Surface and boundary layer exchanges of volatile organic compounds, nitrogen oxides and ozone during the GABRIEL campaignSurface and boundary layer exchanges of volatile organic compounds, nitrogen oxides and ozone during the GABRIEL campaign
Faculty of Sciences. Biology
Plant and Vegetation Ecology (PLECO)
Atmospheric chemistry and physics
8(2008):20, p. 6223-6243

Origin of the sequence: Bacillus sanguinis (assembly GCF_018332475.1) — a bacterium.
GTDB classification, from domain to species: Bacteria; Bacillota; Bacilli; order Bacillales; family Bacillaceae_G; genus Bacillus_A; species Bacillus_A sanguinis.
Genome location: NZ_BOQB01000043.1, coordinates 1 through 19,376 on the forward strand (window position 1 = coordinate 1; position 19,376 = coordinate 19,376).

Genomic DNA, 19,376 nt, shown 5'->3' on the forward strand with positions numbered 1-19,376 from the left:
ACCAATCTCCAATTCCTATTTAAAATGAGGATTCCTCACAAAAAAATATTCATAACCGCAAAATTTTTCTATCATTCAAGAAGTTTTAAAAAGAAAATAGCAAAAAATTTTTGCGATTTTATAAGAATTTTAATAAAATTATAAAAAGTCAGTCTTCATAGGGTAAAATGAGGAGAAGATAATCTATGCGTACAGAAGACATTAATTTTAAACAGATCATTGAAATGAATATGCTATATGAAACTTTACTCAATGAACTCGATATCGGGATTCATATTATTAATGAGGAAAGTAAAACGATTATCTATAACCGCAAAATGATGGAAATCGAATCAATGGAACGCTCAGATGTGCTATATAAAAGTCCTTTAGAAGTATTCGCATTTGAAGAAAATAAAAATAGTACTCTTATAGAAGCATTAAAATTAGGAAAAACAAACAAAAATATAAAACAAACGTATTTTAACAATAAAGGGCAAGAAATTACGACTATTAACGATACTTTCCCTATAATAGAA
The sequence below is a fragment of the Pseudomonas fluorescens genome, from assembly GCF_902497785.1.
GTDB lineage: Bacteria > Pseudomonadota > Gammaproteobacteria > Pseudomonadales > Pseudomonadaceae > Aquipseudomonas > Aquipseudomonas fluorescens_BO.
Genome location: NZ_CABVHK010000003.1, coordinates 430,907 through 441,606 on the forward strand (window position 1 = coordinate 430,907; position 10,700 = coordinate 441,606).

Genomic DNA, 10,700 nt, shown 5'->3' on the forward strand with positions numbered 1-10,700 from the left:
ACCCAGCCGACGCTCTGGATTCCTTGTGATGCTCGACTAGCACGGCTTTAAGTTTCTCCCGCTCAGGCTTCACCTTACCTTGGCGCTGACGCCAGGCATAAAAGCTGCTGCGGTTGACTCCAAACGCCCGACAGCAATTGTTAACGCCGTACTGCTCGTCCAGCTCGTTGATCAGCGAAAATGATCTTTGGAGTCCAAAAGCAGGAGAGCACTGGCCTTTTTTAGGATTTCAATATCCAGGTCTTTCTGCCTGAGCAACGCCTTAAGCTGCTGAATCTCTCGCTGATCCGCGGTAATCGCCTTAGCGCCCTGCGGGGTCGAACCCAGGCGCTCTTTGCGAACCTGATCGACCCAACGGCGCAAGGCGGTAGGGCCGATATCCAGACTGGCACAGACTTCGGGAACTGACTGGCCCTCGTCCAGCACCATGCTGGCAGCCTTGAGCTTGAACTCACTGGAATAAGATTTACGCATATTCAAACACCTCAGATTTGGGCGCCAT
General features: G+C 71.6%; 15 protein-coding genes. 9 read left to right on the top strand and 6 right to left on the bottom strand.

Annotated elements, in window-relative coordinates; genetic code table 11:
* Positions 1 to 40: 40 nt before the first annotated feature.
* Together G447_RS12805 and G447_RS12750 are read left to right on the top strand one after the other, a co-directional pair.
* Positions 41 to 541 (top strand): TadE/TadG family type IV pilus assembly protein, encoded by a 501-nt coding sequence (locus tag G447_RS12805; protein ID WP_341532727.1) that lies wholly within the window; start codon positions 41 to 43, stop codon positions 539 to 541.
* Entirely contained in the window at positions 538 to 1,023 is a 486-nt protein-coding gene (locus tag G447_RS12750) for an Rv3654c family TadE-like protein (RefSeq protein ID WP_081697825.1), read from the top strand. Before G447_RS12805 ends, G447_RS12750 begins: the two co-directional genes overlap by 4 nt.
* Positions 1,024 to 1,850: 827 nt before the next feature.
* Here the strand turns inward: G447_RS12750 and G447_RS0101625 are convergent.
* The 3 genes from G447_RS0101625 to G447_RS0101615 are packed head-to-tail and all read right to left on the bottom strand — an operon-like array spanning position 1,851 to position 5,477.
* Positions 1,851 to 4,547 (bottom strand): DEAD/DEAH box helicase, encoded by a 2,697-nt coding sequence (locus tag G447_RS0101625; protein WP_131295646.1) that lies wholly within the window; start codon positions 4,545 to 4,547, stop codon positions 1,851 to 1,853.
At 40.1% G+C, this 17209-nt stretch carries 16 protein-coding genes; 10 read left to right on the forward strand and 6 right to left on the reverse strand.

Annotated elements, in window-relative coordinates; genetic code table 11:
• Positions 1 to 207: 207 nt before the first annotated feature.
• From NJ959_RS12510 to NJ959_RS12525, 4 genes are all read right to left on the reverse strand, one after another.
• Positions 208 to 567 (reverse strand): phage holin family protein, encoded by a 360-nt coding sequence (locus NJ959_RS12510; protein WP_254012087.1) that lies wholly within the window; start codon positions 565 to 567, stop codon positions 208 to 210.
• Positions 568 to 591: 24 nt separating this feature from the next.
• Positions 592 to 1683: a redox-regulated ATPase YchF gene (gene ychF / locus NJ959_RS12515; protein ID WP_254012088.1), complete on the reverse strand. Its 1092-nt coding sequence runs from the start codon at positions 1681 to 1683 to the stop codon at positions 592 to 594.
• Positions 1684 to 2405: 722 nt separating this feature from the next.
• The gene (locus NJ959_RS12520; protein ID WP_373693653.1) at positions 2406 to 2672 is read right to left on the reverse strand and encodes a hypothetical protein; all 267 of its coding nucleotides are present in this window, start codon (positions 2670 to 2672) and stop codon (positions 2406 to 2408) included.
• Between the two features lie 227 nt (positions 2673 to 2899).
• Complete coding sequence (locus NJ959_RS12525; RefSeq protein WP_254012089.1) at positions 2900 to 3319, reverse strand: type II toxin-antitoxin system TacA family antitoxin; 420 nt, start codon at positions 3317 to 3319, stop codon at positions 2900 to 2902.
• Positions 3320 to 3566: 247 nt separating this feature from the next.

We present an evaluation of sources, sinks and turbulent transport of nitrogen oxides, ozone and volatile organic compounds (VOC) in the boundary layer over French Guyana and Suriname during the October 2005 GABRIEL campaign by simulating observations with a single-column chemistry and climate model (SCM) along a zonal transect. Simulated concentrations of O(3) and NO as well as NO(2) photolysis rates over the forest agree well with observations when a small soil-biogenic NO emission flux was applied. This suggests that the photochemical conditions observed during GABRIEL reflect a pristine tropical low-NO(x) regime. The SCM uses a compensation point approach to simulate nocturnal deposition and daytime emissions of acetone and methanol and produces daytime boundary layer mixing ratios in reasonable agreement with observations. The area average isoprene emission flux, inferred from the observed isoprene mixing ratios and boundary layer height, is about half the flux simulated with commonly applied emission algorithms. The SCM nevertheless simulates too high isoprene mixing ratios, whereas hydroxyl concentrations are strongly underestimated compared to observations, which can at least partly explain the discrepancy. Furthermore, the model substantially overestimates the isoprene oxidation products methlyl vinyl ketone (MVK) and methacrolein (MACR) partly due to a simulated nocturnal increase due to isoprene oxidation. This increase is most prominent in the residual layer whereas in the nocturnal inversion layer we simulate a decrease in MVK and MACR mixing ratios, assuming efficient removal of MVK and MACR. Entrainment of residual layer air masses, which are enhanced in MVK and MACR and other isoprene oxidation products, into the growing boundary layer poses an additional sink for OH which is thus not available for isoprene oxidation. Based on these findings, we suggest pursuing measurements of the tropical residual layer chemistry with a focus on the nocturnal depletion of isoprene and its oxidation products.